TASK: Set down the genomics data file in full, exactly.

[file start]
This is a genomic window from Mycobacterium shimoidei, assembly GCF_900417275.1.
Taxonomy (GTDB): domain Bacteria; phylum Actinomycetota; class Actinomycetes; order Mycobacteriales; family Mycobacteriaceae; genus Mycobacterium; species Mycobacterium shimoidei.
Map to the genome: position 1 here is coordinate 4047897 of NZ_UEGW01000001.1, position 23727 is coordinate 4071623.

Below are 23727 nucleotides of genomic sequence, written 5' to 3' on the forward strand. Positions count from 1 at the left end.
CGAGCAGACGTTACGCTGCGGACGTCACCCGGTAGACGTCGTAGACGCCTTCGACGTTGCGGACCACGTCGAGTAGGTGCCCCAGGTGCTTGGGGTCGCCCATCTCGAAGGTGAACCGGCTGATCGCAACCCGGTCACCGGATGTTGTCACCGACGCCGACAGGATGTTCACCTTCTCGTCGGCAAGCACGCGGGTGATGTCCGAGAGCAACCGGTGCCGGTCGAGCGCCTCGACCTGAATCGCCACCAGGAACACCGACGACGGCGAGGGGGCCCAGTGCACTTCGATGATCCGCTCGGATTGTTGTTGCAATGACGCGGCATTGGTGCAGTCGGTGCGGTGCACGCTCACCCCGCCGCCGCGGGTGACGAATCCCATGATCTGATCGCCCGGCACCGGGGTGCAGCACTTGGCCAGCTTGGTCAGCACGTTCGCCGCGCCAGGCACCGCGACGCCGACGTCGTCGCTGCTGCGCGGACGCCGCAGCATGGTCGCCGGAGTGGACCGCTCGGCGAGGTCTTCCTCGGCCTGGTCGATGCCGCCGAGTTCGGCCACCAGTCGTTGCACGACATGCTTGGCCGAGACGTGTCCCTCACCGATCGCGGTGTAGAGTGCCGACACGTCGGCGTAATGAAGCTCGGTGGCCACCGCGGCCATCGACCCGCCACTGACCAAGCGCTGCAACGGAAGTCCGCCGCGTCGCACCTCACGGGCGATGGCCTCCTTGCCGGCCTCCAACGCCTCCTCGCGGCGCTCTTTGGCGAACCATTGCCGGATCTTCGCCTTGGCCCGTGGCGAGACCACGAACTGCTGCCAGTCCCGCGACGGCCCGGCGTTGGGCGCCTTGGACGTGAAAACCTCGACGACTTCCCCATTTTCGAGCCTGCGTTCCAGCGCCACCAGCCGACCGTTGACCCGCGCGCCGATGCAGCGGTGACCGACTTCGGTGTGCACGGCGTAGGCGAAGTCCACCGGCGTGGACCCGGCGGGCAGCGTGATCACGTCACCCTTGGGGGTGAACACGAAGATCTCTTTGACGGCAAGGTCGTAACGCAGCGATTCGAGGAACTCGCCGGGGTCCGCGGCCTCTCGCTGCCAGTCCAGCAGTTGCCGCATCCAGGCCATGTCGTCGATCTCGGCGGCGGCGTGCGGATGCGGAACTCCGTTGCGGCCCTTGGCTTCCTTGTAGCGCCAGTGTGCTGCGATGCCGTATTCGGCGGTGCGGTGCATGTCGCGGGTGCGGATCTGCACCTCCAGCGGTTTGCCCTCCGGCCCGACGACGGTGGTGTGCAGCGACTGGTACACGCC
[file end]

This is a genomic window from Mycobacterium shimoidei, assembly GCF_900417275.1.
Taxonomy (GTDB): domain Bacteria; phylum Actinomycetota; class Actinomycetes; order Mycobacteriales; family Mycobacteriaceae; genus Mycobacterium; species Mycobacterium shimoidei.
Map to the genome: position 1 here is coordinate 4047897 of NZ_UEGW01000001.1, position 23727 is coordinate 4071623.

Below are 23727 nucleotides of genomic sequence, written 5' to 3' on the forward strand. Positions count from 1 at the left end.
CGAGCAGACGTTACGCTGCGGACGTCACCCGGTAGACGTCGTAGACGCCTTCGACGTTGCGGACCACGTCGAGTAGGTGCCCCAGGTGCTTGGGGTCGCCCATCTCGAAGGTGAACCGGCTGATCGCAACCCGGTCACCGGATGTTGTCACCGACGCCGACAGGATGTTCACCTTCTCGTCGGCAAGCACGCGGGTGATGTCCGAGAGCAACCGGTGCCGGTCGAGCGCCTCGACCTGAATCGCCACCAGGAACACCGACGACGGCGAGGGGGCCCAGTGCACTTCGATGATCCGCTCGGATTGTTGTTGCAATGACGCGGCATTGGTGCAGTCGGTGCGGTGCACGCTCACCCCGCCGCCGCGGGTGACGAATCCCATGATCTGATCGCCCGGCACCGGGGTGCAGCACTTGGCCAGCTTGGTCAGCACGTTCGCCGCGCCAGGCACCGCGACGCCGACGTCGTCGCTGCTGCGCGGACGCCGCAGCATGGTCGCCGGAGTGGACCGCTCGGCGAGGTCTTCCTCGGCCTGGTCGATGCCGCCGAGTTCGGCCACCAGTCGTTGCACGACATGCTTGGCCGAGACGTGTCCCTCACCGATCGCGGTGTAGAGTGCCGACACGTCGGCGTAATGAAGCTCGGTGGCCACCGCGGCCATCGACCCGCCACTGACCAAGCGCTGCAACGGAAGTCCGCCGCGTCGCACCTCACGGGCGATGGCCTCCTTGCCGGCCTCCAACGCCTCCTCGCGGCGCTCTTTGGCGAACCATTGCCGGATCTTCGCCTTGGCCCGTGGCGAGACCACGAACTGCTGCCAGTCCCGCGACGGCCCGGCGTTGGGCGCCTTGGACGTGAAAACCTCGACGACTTCCCCATTTTCGAGCCTGCGTTCCAGCGCCACCAGCCGACCGTTGACCCGCGCGCCGATGCAGCGGTGACCGACTTCGGTGTGCACGGCGTAGGCGAAGTCCACCGGCGTGGACCCGGCGGGCAGCGTGATCACGTCACCCTTGGGGGTGAACACGAAGATCTCTTTGACGGCAAGGTCGTAACGCAGCGATTCGAGGAACTCGCCGGGGTCCGCGGCCTCTCGCTGCCAGTCCAGCAGTTGCCGCATCCAGGCCATGTCGTCGATCTCGGCGGCGGCGTGCGGATGCGGAACTCCGTTGCGGCCCTTGGCTTCCTTGTAGCGCCAGTGTGCTGCGATGCCGTATTCGGCGGTGCGGTGCATGTCGCGGGTGCGGATCTGCACCTCCAGCGGTTTGCCCTCCGGCCCGACGACGGTGGTGTGCAGCGACTGGTACACGCC